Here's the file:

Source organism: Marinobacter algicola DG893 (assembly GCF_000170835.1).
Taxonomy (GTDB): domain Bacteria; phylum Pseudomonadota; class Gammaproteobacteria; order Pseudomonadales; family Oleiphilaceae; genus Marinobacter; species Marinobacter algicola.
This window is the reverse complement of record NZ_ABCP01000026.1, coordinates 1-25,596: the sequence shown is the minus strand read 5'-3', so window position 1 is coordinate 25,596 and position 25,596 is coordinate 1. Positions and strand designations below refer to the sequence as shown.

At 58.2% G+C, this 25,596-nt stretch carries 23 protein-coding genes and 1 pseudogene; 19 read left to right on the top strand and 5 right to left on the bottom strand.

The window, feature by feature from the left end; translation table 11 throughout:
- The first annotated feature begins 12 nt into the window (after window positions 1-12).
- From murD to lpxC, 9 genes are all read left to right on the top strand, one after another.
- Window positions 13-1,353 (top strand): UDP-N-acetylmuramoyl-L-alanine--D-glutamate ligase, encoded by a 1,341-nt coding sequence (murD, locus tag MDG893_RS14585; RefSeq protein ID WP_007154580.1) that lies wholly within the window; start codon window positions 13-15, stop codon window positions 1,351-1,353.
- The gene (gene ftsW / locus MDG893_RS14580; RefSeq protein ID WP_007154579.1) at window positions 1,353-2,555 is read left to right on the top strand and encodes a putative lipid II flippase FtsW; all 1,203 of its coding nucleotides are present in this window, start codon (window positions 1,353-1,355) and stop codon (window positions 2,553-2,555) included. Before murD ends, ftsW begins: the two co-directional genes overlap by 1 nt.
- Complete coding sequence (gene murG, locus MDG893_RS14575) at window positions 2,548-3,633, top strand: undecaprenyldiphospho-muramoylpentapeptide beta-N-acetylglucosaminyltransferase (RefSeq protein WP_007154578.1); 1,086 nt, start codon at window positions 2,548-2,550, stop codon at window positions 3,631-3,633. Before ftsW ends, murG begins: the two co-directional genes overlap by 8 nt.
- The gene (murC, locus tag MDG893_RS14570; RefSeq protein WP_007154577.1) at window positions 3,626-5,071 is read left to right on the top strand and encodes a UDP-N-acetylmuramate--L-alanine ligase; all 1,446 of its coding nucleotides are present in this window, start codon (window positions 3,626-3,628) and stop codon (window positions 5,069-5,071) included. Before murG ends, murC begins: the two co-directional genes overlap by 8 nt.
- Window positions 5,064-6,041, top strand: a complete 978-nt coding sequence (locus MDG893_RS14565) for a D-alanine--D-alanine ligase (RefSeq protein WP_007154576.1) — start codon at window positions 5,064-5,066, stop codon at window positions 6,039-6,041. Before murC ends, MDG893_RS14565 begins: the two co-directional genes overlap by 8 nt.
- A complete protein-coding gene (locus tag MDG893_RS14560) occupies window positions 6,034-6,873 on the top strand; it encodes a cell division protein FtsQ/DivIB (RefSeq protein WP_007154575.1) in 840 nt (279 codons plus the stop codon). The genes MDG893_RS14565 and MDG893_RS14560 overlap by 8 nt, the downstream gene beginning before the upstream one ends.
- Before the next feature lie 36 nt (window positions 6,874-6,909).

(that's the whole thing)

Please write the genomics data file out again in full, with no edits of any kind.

Source organism: Marinobacter algicola DG893 (assembly GCF_000170835.1).
Taxonomy (GTDB): domain Bacteria; phylum Pseudomonadota; class Gammaproteobacteria; order Pseudomonadales; family Oleiphilaceae; genus Marinobacter; species Marinobacter algicola.
This window is the reverse complement of record NZ_ABCP01000026.1, coordinates 1-25,596: the sequence shown is the minus strand read 5'-3', so window position 1 is coordinate 25,596 and position 25,596 is coordinate 1. Positions and strand designations below refer to the sequence as shown.

At 58.2% G+C, this 25,596-nt stretch carries 23 protein-coding genes and 1 pseudogene; 19 read left to right on the top strand and 5 right to left on the bottom strand.

The window, feature by feature from the left end; translation table 11 throughout:
- The first annotated feature begins 12 nt into the window (after window positions 1-12).
- From murD to lpxC, 9 genes are all read left to right on the top strand, one after another.
- Window positions 13-1,353 (top strand): UDP-N-acetylmuramoyl-L-alanine--D-glutamate ligase, encoded by a 1,341-nt coding sequence (murD, locus tag MDG893_RS14585; RefSeq protein ID WP_007154580.1) that lies wholly within the window; start codon window positions 13-15, stop codon window positions 1,351-1,353.
- The gene (gene ftsW / locus MDG893_RS14580; RefSeq protein ID WP_007154579.1) at window positions 1,353-2,555 is read left to right on the top strand and encodes a putative lipid II flippase FtsW; all 1,203 of its coding nucleotides are present in this window, start codon (window positions 1,353-1,355) and stop codon (window positions 2,553-2,555) included. Before murD ends, ftsW begins: the two co-directional genes overlap by 1 nt.
- Complete coding sequence (gene murG, locus MDG893_RS14575) at window positions 2,548-3,633, top strand: undecaprenyldiphospho-muramoylpentapeptide beta-N-acetylglucosaminyltransferase (RefSeq protein WP_007154578.1); 1,086 nt, start codon at window positions 2,548-2,550, stop codon at window positions 3,631-3,633. Before ftsW ends, murG begins: the two co-directional genes overlap by 8 nt.
- The gene (murC, locus tag MDG893_RS14570; RefSeq protein WP_007154577.1) at window positions 3,626-5,071 is read left to right on the top strand and encodes a UDP-N-acetylmuramate--L-alanine ligase; all 1,446 of its coding nucleotides are present in this window, start codon (window positions 3,626-3,628) and stop codon (window positions 5,069-5,071) included. Before murG ends, murC begins: the two co-directional genes overlap by 8 nt.
- Window positions 5,064-6,041, top strand: a complete 978-nt coding sequence (locus MDG893_RS14565) for a D-alanine--D-alanine ligase (RefSeq protein WP_007154576.1) — start codon at window positions 5,064-5,066, stop codon at window positions 6,039-6,041. Before murC ends, MDG893_RS14565 begins: the two co-directional genes overlap by 8 nt.
- A complete protein-coding gene (locus tag MDG893_RS14560) occupies window positions 6,034-6,873 on the top strand; it encodes a cell division protein FtsQ/DivIB (RefSeq protein WP_007154575.1) in 840 nt (279 codons plus the stop codon). The genes MDG893_RS14565 and MDG893_RS14560 overlap by 8 nt, the downstream gene beginning before the upstream one ends.
- Before the next feature lie 36 nt (window positions 6,874-6,909).